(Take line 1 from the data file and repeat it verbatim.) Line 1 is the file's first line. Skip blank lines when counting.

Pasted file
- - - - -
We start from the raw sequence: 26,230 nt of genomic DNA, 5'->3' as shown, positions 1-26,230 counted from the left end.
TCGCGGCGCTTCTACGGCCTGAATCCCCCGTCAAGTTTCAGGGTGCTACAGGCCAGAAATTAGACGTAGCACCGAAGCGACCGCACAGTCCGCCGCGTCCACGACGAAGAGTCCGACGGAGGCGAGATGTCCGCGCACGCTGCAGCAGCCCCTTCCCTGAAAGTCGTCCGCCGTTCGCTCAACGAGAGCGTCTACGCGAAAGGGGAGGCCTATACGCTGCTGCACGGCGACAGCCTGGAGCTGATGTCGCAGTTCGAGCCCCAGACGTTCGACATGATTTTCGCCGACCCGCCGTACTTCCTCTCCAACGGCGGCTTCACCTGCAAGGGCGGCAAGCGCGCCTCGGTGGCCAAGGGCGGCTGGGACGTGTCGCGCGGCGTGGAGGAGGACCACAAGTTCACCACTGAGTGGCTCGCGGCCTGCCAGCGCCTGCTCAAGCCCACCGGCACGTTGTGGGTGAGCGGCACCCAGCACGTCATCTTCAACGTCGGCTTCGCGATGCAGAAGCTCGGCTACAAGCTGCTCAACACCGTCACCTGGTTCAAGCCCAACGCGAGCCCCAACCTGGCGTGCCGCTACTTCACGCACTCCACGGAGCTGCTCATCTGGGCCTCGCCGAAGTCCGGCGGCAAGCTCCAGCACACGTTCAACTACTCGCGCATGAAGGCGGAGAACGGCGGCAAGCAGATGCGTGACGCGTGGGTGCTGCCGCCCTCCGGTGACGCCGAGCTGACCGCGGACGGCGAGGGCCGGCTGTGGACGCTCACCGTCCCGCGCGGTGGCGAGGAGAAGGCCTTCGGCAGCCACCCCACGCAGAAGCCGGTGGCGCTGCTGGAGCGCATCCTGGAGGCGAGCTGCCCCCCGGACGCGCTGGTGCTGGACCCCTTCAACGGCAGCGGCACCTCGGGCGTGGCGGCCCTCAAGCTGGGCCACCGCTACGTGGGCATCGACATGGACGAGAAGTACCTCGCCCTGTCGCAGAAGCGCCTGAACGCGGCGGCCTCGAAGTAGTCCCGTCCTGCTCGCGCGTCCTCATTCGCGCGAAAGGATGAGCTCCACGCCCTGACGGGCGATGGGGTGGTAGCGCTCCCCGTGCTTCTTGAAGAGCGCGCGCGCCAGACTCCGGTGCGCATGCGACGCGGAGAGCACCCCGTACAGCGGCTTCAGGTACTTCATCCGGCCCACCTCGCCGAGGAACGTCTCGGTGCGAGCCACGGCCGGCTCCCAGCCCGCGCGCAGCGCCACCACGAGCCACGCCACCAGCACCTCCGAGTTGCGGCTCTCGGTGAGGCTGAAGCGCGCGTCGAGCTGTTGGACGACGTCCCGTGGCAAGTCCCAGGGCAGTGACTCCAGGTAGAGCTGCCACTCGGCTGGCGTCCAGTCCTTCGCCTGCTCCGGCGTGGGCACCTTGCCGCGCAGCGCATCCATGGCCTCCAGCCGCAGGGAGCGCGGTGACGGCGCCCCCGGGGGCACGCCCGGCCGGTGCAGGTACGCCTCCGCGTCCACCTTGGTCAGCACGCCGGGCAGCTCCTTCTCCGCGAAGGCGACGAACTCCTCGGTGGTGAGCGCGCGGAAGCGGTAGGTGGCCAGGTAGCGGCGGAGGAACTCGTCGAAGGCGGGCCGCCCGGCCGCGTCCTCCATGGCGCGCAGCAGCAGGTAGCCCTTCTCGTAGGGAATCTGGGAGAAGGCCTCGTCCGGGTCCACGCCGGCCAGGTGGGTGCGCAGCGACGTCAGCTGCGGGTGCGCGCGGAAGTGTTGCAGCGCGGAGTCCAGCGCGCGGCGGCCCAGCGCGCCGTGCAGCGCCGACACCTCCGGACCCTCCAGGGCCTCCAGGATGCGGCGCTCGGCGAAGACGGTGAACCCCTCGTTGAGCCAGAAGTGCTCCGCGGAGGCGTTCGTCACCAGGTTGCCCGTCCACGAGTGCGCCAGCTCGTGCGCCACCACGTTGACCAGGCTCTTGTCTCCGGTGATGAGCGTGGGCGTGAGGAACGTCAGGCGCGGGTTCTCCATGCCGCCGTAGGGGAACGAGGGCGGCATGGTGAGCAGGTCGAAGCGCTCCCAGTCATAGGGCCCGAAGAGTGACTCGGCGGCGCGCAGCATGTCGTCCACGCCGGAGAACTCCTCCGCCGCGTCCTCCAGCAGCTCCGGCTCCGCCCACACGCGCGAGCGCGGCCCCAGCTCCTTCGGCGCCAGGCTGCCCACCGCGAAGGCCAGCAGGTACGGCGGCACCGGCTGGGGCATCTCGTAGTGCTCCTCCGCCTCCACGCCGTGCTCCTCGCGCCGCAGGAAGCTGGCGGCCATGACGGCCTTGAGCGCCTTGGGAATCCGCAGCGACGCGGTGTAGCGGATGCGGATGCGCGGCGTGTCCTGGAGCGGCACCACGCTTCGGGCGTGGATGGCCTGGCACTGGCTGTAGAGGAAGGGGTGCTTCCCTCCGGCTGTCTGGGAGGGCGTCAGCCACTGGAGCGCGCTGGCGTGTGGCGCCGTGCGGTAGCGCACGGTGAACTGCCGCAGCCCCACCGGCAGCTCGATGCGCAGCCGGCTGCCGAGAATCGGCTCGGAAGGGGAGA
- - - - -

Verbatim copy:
We start from the raw sequence: 26,230 nt of genomic DNA, 5'->3' as shown, positions 1-26,230 counted from the left end.